Column: Yates in need of update

Editor’s note: This article originally appeared in the October 25, 2012, edition of Insight, which is published by the Houston Chronicle.

Jonathan Johnson is a senior at Jack Yates High School.

By Jonathan Johnson, Jack Yates High School

Jack Yates High School is a school of legend and rich in heritage. However, if you were to take a tour inside of the school, the only thing you could call legendary about it was the age of the building. That alone changes the entire attitude of those looking to actually learn at the school.

Pride is important at Yates, and with the current state of the building, it’s hard for students to actually take pride in where they get their education from. Even if they’re zoned to Yates, students will go out of the way to schools like Lamar or Bellaire, because the facilities are newer and the learning environment is better.

The only way to keep pride intact, and raise the overall morale of the school, is to renovate the building. New gyms, auditoriums, classrooms, everything! The school’s look has a larger impact on the attitude of the students, so since the building is old and outdated, then the students overall attitude isn’t what it should be.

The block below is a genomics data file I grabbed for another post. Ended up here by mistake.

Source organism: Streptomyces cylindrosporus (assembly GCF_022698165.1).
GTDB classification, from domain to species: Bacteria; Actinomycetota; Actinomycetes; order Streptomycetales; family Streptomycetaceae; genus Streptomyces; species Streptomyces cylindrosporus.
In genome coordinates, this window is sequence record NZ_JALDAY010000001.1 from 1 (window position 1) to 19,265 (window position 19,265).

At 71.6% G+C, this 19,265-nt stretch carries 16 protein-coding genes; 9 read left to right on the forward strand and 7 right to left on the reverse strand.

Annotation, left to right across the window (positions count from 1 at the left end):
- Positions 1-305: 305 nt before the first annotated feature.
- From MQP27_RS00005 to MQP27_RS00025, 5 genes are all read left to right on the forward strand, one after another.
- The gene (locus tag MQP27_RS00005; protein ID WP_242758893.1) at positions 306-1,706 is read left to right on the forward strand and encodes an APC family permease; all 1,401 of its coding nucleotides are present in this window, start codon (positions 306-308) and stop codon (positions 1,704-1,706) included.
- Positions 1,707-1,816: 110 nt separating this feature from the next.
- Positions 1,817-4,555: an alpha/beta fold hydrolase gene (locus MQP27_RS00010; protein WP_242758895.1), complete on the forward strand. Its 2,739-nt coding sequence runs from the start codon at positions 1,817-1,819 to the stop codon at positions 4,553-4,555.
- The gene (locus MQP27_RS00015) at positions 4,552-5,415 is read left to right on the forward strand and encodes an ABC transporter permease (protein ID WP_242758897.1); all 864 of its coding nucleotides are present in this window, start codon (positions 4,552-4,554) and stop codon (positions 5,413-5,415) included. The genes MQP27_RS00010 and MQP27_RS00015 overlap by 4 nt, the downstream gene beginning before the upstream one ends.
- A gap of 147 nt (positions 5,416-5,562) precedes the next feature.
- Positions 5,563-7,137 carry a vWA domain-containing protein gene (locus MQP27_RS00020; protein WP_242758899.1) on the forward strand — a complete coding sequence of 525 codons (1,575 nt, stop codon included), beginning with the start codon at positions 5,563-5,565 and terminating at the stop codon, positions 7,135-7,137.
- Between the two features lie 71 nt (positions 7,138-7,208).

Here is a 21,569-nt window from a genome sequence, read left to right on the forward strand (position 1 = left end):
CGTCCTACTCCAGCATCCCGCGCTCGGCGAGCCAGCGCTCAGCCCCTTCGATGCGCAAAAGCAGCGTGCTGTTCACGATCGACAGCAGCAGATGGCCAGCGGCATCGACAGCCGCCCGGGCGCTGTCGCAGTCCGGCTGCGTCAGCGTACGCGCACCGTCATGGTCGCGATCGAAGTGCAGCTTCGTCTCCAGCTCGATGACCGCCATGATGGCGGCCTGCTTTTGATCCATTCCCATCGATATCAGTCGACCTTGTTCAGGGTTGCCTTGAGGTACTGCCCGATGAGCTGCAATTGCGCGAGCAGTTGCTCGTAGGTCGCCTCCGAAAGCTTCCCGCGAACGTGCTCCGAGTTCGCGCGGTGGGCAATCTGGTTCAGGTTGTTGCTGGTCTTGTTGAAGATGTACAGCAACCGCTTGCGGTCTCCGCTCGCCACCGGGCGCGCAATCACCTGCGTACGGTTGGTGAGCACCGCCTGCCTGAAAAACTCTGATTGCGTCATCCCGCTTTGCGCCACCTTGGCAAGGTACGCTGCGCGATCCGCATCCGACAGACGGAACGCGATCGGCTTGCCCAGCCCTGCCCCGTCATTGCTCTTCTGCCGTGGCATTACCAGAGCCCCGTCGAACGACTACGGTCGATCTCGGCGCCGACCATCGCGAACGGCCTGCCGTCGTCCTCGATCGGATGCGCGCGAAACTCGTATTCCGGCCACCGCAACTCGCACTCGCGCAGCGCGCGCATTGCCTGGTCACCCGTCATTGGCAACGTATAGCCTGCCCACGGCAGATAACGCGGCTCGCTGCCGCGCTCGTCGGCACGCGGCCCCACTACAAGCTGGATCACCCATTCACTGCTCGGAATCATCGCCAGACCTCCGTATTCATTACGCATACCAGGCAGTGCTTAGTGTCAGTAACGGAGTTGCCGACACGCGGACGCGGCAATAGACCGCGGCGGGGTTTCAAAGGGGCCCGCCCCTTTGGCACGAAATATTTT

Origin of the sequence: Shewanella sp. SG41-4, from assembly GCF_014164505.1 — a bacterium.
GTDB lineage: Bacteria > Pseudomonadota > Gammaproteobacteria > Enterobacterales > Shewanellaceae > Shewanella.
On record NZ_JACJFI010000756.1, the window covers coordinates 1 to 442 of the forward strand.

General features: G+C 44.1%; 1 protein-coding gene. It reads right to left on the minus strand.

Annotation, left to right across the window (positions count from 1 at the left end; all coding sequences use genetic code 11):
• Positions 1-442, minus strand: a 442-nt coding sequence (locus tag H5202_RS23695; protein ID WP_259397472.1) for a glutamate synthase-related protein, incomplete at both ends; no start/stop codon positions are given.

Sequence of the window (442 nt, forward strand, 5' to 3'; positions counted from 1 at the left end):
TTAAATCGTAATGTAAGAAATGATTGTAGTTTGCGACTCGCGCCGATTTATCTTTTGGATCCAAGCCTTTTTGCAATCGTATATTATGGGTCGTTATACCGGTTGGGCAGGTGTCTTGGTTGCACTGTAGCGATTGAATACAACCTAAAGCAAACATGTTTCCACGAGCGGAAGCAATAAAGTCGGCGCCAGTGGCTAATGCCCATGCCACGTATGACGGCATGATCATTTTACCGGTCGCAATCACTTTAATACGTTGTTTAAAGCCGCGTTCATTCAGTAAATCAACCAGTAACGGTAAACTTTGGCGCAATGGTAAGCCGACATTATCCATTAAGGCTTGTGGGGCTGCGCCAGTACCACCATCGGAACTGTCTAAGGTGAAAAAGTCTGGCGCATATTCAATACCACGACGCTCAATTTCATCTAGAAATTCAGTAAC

The older generation has so much pride when the say the words “JackYatesHigh School” because the current building was new back then. However with this generation, what was once new is now ancient!

I feel that the bond proposal is exactly what is needed to get Yates back on the right track. Nothing is truly wrong with Yates because great things have come out of the school. The building just needs to be equipped to better live up to the name of the one it’s named after.

If this bond proposal does go through, I believe that people’s overall opinion of Yates will change for the better. Right now, Yates isn’t even looked on as a good school…it’s just a building that’s actual history is overshadowed by the negativity that’s either been covered by the media or heard about in rumors.

In order to uphold the legacy started by the late Reverend Jack Yates, this bond has to go through; or else all that you’ll hear 20 years from now is what Jack Yates High School used to be, what it became and how it was never given the chance to come back and excel above its former glory.